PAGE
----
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From Mark Rose <markr...@markrose.ca>
Subject Re: STCS Compaction with wide rows & TTL'd data
Date Fri, 02 Sep 2016 16:33:34 GMT
Hi Kevin,

The tombstones will live in an sstable until it gets compacted. Do you
have a lot of pending compactions? If so, increasing the number of
parallel compactors may help. You may also be able to tun the STCS
parameters. Here's a good explanation of how it works:
https://shrikantbang.wordpress.com/2014/04/22/size-tiered-compaction-strategy-in-apache-cassandra/

Anyway, LCS would probably be a better fit for your use case. LCS
would help with eliminating tombstones, but it may also result in
dramatically higher CPU usage for compaction. If LCS compaction can
keep up, in addition to getting ride of tombstones faster, LCS should
reduce the number of sstables that must be read to return the row and
have a positive impact on read latency. STCS is a bad fit for rows
that are updated frequently (which includes rows with TTL'ed data).

Also, you may have an error in your application design. OAuth Access
Tokens are designed to have a very short lifetime of seconds or
minutes. On access token expiry, a Refresh Token should be used to get
a new access token. A long-lived access token is a dangerous thing as
there is no way to disable it (refresh tokens should be disabled to
prevent the creation of new access tokens).

-Mark

On Thu, Sep 1, 2016 at 3:53 AM, Kevin O'Connor <kevin@reddit.com> wrote:
> We're running C* 1.2.11 and have two CFs, one called OAuth2AccessToken and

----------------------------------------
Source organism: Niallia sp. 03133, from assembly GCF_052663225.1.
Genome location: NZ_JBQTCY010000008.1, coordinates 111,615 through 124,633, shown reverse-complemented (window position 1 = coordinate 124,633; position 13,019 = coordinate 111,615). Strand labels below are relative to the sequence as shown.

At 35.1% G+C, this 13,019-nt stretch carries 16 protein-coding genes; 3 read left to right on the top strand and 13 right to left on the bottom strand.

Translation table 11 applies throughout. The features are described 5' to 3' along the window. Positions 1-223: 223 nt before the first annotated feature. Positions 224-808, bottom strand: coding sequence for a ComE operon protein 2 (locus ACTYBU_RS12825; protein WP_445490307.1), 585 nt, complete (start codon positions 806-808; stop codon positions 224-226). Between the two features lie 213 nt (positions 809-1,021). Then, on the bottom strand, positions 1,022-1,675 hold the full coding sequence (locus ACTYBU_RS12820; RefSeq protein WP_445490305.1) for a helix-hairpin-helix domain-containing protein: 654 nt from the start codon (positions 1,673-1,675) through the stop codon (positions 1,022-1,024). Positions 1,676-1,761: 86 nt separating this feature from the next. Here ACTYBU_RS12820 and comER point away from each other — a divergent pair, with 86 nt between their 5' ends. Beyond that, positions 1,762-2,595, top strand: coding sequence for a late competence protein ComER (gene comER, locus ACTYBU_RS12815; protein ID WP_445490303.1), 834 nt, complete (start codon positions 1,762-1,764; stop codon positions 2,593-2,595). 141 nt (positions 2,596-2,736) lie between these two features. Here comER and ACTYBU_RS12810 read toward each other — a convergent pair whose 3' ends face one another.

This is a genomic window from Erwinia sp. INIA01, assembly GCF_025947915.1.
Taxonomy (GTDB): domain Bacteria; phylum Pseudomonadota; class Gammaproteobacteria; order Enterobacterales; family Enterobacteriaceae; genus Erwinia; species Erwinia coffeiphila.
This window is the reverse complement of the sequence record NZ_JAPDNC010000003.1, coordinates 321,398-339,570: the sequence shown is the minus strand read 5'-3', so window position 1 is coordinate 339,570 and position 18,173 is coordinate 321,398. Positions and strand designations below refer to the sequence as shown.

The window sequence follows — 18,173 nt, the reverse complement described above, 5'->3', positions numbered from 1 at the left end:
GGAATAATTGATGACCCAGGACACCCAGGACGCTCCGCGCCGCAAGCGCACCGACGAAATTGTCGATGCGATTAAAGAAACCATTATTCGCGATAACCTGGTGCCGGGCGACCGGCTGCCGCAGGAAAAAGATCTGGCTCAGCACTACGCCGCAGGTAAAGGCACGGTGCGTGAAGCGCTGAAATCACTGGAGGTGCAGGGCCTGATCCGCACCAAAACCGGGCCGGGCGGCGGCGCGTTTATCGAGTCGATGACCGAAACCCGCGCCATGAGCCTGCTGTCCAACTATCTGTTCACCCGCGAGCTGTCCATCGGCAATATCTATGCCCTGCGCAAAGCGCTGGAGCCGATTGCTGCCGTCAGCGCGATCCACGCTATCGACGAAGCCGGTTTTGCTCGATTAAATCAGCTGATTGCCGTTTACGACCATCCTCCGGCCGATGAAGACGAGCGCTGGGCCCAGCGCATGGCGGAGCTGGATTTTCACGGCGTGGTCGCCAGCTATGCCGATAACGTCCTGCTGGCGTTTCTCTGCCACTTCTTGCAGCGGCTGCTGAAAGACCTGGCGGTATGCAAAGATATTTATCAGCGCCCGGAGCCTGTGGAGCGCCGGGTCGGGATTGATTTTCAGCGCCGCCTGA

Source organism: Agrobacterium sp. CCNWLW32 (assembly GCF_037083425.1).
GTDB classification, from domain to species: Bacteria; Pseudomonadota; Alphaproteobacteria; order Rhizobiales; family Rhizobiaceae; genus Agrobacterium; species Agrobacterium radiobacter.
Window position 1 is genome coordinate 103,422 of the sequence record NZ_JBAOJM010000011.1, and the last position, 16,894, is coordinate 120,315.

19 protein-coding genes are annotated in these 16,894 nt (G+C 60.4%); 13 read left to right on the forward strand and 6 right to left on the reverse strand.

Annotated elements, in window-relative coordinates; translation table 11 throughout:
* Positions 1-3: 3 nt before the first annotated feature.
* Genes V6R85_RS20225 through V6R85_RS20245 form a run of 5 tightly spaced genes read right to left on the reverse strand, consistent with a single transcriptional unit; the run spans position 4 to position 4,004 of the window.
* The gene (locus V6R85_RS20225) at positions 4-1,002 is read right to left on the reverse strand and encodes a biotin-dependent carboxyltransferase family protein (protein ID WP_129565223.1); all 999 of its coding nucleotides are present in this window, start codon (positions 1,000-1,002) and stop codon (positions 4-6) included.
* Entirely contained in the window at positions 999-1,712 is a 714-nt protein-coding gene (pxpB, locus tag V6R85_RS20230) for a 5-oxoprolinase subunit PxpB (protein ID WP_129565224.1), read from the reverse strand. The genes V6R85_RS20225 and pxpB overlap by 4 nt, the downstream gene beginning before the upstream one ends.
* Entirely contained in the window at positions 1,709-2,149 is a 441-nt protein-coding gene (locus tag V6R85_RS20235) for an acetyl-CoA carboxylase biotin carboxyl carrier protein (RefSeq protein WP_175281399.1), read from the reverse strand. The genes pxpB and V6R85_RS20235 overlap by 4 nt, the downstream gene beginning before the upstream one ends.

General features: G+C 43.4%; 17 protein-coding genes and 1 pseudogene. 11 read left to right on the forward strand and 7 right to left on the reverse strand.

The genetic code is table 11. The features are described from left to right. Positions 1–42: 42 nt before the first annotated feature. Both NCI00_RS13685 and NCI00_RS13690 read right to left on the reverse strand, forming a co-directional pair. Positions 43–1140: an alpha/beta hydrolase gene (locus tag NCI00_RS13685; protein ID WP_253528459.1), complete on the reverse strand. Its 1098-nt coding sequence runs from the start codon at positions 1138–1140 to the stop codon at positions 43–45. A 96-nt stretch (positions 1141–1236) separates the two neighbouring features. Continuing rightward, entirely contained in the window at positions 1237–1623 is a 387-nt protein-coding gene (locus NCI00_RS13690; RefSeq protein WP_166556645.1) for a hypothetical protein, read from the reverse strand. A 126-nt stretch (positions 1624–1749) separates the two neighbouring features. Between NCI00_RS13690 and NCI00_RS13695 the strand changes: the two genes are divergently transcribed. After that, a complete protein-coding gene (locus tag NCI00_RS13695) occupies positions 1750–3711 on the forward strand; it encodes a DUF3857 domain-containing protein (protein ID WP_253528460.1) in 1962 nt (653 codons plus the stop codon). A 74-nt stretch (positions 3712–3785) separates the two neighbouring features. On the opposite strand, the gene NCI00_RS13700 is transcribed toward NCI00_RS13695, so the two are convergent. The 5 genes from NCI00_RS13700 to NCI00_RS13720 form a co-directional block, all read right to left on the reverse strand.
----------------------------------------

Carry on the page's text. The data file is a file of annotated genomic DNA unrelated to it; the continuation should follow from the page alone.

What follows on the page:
> one OAuth2AccessTokensByUser. OAuth2AccessToken has the token as the row
> key, and the columns are some data about the OAuth token. There's a TTL set
> on it, usually 3600, but can be higher (up to 1 month).
> OAuth2AccessTokensByUser has the user as the row key, and then all of the
> user's token identifiers as column values. Each of the column values has a
> TTL that is set to the same as the access token it corresponds to.
>
> The OAuth2AccessToken CF takes up around ~6 GB on disk, whereas the
> OAuth2AccessTokensByUser CF takes around ~110 GB. If I use sstablemetadata,
> I can see the droppable tombstones ratio is around 90% for the larger
> sstables.
>
> My question is - why aren't these tombstones getting compacted away? I'm
> guessing that it's because we use STCS and the large sstables that have
> built up over time are never considered for compaction. Would LCS be a
> better fit for the issue of trying to keep the tombstones in check?
>
> I've also tried forceUserDefinedCompaction via JMX on some of the largest
> sstables and it just creates a new sstable of the exact same size, which was
> pretty surprising. Why would this explicit request to compact an sstable not
> remove tombstones?
>
> Thanks!
>
> Kevin

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